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I have smart indent and auto indent turned on, but it still acts weird with curly brackets (at least in JavaScript). If i type:

if(x==y){

then I get this:

if(x==y){
  }

And I have no idea why. I constantly have to backspace once to get the normal:

if(x == y){
  //yay!
}

syntax. Would it at all be possible to have it also put the cursor inside the if block with the cursor at the first / in the comment above?

Here's my current .vimrc file.

"Color syntaxing of course
syntax on

"colorscheme molokai

:colors molokai

"Lots of undo history... just in case
set history=700

"Set to auto read when a file is changed from the outside
set autoread

"highlight the current line
set cul

"set color of the highlighted line
hi CursorLine term=none cterm=none ctermbg=234

"auto indent
set autoindent
set smartindent

"Soft tabs FTW
set expandtab
set smarttab                                        

"Size of the (soft) tabs
set shiftwidth=2                                    
set softtabstop=2

"Show line numbers
set number

"Set line number colors to something other than that god awful orange
hi LineNr ctermfg=234 ctermbg=black


"Change the color of the matching brackets
highlight MatchParen cterm=bold ctermfg=black ctermbg=DarkYellow

"Keep at least 5 lines of space above and below and then left and right
set scrolloff=5
set sidescrolloff=5

hi StatusLine cterm=NONE ctermbg=darkgreen ctermfg=white

"Scrolling with your mouse!
set ttymouse=xterm2
set mouse=a

let g:molokai_original = 1

" Find file in current directory and edit it.
function! Find(name)
  let l:list=system("find . -name '".a:name."' | perl -ne 'print \"$.\\t$_\"'")
  let l:num=strlen(substitute(l:list, "[^\n]", "", "g"))
  if l:num < 1
    echo "'".a:name."' not found"
    return
  endif
  if l:num != 1
    echo l:list
    let l:input=input("Which ? (CR=nothing)\n")
    if strlen(l:input)==0
      return
    endif
    if strlen(substitute(l:input, "[0-9]", "", "g"))>0
      echo "Not a number"
      return
    endif
    if l:input<1 || l:input>l:num
      echo "Out of range"
      return
    endif
    let l:line=matchstr("\n".l:list, "\n".l:input."\t[^\n]*")
  else
    let l:line=l:list
  endif
  let l:line=substitute(l:line, "^[^\t]*\t./", "", "")
  execute ":e ".l:line
endfunction
command! -nargs=1 Find :call Find("<args>")
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What language are you using? You code example is small enough that it could be lots of things. –  Emily Mar 15 '12 at 6:03
    
Thanks, fixed. I added a tag and added text to the start. I'm almost always in JavaScript. –  Oscar Godson Mar 15 '12 at 6:08
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2 Answers

I don't think Vim can do that by default. See my answer to this similar question for a good enough workaround.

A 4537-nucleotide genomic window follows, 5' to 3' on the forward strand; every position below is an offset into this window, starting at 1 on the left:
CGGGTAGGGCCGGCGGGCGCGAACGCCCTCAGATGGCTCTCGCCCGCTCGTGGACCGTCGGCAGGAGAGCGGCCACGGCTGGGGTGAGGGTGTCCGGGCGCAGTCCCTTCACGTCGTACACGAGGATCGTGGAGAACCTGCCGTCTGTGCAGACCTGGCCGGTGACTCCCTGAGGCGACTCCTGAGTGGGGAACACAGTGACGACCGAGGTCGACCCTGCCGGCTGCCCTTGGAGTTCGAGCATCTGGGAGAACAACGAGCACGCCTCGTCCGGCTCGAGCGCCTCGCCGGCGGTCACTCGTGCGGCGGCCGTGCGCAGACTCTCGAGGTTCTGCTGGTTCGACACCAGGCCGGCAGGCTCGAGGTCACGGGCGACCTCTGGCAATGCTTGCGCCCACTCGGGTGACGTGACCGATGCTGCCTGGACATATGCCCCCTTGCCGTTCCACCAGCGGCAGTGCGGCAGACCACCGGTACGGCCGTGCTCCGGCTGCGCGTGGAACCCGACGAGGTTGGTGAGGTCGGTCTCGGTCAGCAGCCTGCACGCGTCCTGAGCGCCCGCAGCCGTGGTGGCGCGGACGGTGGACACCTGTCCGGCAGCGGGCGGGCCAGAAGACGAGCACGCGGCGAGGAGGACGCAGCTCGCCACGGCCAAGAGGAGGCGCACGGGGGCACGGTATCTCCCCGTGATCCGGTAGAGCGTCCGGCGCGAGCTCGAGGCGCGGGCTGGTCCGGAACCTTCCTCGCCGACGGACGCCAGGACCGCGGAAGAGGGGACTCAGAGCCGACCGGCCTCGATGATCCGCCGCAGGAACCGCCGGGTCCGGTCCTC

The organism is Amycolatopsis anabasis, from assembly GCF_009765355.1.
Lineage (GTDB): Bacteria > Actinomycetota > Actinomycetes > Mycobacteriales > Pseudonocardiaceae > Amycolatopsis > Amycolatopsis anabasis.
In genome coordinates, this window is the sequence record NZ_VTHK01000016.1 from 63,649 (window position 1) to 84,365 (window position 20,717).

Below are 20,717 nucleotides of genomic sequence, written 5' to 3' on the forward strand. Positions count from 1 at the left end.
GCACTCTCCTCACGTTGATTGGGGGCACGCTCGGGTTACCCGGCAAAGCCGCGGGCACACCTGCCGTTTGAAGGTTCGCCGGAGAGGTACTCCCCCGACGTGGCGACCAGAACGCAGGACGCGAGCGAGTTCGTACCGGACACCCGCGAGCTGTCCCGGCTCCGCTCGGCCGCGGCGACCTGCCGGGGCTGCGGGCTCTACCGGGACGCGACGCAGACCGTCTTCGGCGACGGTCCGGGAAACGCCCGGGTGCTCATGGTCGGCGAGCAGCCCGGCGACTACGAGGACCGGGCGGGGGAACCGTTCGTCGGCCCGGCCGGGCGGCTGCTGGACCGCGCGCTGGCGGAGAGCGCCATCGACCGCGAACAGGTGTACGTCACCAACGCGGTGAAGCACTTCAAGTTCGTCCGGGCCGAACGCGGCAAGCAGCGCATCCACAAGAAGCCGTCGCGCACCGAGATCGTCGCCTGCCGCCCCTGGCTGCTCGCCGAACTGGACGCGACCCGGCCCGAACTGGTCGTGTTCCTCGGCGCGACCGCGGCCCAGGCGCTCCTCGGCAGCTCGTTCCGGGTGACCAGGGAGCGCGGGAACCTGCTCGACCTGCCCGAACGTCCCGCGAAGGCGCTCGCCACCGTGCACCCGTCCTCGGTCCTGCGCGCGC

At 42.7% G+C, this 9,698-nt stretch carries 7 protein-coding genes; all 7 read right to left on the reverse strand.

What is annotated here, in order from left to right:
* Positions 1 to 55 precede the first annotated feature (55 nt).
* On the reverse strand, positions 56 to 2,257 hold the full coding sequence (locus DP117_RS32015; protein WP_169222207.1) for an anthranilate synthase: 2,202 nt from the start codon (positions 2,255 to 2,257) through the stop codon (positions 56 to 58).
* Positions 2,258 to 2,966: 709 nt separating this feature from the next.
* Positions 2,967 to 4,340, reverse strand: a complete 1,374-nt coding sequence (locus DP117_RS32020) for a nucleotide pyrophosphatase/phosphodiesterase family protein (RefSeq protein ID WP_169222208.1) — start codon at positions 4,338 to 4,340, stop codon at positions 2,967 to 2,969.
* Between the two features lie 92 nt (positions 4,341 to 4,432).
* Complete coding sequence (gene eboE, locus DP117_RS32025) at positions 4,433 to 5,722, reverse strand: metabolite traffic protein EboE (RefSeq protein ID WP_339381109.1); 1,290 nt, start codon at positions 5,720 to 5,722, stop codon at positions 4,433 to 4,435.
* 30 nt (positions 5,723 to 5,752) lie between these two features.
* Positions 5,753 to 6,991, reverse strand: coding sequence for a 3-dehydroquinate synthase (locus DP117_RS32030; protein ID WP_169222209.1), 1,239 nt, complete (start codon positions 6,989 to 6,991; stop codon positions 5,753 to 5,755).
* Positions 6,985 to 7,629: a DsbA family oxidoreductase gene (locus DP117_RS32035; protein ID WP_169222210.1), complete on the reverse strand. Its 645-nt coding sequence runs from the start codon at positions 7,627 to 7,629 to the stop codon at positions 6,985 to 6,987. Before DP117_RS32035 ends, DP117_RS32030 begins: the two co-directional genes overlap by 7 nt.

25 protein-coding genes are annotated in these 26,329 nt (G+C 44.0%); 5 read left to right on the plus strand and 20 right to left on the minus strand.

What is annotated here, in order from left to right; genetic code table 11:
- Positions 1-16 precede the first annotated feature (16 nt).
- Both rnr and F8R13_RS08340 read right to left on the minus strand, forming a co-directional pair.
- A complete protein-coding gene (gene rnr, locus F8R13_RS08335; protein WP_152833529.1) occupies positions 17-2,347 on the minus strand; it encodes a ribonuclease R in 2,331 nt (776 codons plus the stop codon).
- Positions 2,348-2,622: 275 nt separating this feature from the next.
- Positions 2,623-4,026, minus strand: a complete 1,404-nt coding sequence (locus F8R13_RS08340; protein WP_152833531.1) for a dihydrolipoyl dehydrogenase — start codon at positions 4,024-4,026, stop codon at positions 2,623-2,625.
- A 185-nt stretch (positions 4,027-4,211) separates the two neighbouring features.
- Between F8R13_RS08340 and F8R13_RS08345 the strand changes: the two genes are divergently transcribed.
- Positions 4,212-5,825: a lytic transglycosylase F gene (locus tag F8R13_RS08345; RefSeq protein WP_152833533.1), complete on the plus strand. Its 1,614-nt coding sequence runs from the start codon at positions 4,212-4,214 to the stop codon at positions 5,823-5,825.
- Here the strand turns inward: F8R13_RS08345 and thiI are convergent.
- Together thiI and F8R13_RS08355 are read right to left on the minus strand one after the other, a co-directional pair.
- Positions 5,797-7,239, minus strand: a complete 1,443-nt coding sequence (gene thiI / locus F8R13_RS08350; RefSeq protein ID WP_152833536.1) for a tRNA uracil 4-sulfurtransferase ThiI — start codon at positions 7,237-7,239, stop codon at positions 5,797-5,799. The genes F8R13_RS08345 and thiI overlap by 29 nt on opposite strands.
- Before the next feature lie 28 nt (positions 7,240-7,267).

EDIT

The mapping is like a macro that replays your keypresses instantly:

  1. starting point in insert mode, | is your cursor

    if(x == y){|}
    
  2. <CR>

    if(x == y){
    |}
    
  3. <CR>

    if(x == y){
    
    |}
    
  4. <C-o>k (could be <Esc>k)

    if(x == y){
    |
    }
    
  5. <Tab>

    if(x == y){
      |
    }
    

It's very dumb, actually, and should work anywhere you have a Ctrl key and a Return key.

ENDEDIT

share|improve this answer
    
I added that but I can't see a difference? I'm not completely new to vim, but im not a vim wizard yet either. Am I doing something wrong? Does this not automatically work or something when I hit return? –  Oscar Godson Mar 15 '12 at 6:42
    
No, you simply hit Ctrl+Return between your {} to get exactly the result you want. –  romainl Mar 15 '12 at 8:04
    
Hmm, doesn't seem to be doing anything differently? I just added inoremap <C-Return> <CR><CR><C-o>k<Tab> then quit vim, and started it up again. I then typed if(x == y){ got if(x == y){} then, inside the {} I pressed (on a Mac) ctrl+return. I also tried ctrl+fn+return which would trigger an "enter". I noticed the other person who commented on your post had the same issue. Was it ever fully resolved? –  Oscar Godson Mar 15 '12 at 15:13
    
I'm on a Mac too and it has been working without issues (MacVim & Vim) since my switch from TextMate a year and a half ago. In the end it worked for the other person too: he was just hitting <Return> instead of <C-Return>. This mapping is as simple as possible. It's only executing a short series of simple keypresses. I don't know what could break it beside having another conflicting mapping somewhere: try :verbose imap <c-cr>. Just to be clear, are you in insert mode? –  romainl Mar 15 '12 at 16:12
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I recommend using the vim javascript indent plugin JavaScript Indent, which gave me very satisfying results when programming javascript.

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